Google introduced image proxying to Gmail on Thursday to improve security and efficiency, but there is speculation that the feature may end up bringing more harm than good.
The feature – available now on desktops and in early 2014 on Gmail mobile apps – ultimately displays all images embedded within emails so that users are no longer required to hit the ‘display images below' prompt that many Gmail veterans have likely grown accustomed to clicking.
Google previously required users to click the ‘display images below' prompt because images displayed in messages were being hosted on original external servers. This means that an attacker could more easily compromise a user's computer or mobile device if, say, an embedded image were to contain malware.
Attacks like this should not be as easy anymore – at least not in Gmail. In a Thursday announcement, John Rae-Grant, a Google product manager, wrote that all images embedded in emails are now run through Google's secure proxy servers where communications are checked for viruses and malware.
Users who are set in their ways can continue to display images manually by going into their settings and clicking the “Ask before displaying external images” option under the ‘General' tab.
However, the new feature has not prompted unanimous support.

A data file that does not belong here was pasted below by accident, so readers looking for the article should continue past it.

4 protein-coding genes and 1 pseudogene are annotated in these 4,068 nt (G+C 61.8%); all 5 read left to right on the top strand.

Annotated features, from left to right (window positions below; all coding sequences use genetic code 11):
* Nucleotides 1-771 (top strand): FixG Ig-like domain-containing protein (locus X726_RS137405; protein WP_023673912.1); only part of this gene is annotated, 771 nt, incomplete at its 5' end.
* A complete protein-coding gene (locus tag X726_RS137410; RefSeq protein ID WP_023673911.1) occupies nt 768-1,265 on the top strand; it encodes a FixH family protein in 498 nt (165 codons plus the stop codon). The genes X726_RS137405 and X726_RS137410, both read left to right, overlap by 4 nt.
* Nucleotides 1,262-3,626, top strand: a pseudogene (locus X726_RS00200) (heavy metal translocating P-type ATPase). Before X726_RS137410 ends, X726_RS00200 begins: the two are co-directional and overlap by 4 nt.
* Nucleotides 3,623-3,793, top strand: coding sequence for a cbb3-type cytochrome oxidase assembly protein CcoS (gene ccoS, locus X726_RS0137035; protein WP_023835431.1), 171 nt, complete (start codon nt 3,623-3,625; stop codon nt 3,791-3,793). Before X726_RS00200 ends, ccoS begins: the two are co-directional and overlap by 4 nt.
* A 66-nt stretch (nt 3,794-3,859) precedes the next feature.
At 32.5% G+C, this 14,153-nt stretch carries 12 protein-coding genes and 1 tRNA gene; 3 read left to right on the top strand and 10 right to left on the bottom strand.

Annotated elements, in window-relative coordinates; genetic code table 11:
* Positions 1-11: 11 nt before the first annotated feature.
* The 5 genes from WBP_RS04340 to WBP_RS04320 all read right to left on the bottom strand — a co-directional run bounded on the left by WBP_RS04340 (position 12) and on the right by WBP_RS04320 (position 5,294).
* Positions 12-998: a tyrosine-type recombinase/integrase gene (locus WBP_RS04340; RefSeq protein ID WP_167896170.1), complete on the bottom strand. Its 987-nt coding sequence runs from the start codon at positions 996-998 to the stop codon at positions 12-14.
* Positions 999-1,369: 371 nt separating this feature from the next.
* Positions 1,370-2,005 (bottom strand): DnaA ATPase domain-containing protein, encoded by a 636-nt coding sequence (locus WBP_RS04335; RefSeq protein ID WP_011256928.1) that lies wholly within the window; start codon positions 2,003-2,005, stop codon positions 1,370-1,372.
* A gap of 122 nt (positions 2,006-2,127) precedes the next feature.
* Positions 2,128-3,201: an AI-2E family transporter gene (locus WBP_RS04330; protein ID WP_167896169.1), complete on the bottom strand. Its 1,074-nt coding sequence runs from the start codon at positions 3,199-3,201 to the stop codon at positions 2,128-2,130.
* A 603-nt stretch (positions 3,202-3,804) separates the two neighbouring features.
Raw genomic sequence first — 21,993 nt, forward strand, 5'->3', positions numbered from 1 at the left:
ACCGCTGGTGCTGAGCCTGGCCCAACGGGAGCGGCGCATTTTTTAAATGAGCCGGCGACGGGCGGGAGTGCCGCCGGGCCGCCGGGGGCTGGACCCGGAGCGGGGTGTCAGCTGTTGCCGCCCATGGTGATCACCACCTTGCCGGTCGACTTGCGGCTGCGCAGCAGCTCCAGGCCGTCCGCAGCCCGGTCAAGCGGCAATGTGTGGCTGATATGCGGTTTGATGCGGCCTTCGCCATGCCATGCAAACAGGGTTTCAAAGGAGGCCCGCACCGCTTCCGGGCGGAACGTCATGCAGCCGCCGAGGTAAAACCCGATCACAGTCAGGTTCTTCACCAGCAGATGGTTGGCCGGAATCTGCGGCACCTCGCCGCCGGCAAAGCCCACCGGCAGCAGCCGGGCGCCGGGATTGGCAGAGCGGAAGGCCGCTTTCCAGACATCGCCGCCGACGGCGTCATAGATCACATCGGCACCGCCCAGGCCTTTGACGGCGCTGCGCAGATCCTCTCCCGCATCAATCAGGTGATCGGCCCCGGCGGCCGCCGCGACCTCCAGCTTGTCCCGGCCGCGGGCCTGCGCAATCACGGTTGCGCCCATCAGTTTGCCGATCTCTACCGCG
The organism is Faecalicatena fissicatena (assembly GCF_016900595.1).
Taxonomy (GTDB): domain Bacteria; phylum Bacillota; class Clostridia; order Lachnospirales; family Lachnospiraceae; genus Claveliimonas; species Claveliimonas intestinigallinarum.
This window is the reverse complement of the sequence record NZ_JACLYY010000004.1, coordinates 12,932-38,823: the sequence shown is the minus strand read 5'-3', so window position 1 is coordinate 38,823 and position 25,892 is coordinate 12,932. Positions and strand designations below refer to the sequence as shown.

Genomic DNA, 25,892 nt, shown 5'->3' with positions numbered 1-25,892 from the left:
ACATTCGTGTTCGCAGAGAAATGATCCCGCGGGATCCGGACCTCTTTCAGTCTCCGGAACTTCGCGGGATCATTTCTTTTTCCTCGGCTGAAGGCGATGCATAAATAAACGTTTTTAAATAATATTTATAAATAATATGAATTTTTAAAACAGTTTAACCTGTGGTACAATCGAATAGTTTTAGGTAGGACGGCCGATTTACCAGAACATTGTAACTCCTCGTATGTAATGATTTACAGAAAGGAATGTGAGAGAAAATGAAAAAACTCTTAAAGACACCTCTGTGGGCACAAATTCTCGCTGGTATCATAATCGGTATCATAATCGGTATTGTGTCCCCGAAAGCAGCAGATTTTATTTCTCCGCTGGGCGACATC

HD Moore, chief research officer at vulnerability management company Rapid7 and chief architect of the Metasploit Framework, told SCMagazine in a Monday email statement that he had drawn some conclusions after carrying out a few quick tests.
“If Gmail does start to display images automatically and this occurs only when a user views the message, it will enable “read tracking” by default for all Gmail users,” Moore wrote. “This would allow a stalker or other malicious entity to determine whether the email they sent to a target is being read.”
Moore added, “If Gmail starts to cache images as email is received and before the user reads the message, the tracking aspect will be resolved, but it does open the door to malicious request proxying in a much more aggressive form.”
There may be other implications, as well. “Any image URL in the email is now requested by Google's servers,” Moore wrote. “This may allow some malicious behaviors to be automated just by sending image-laden messages to dozens of random Gmail account holders. For example, some web application flaws can be exploited simply by requesting a URL.”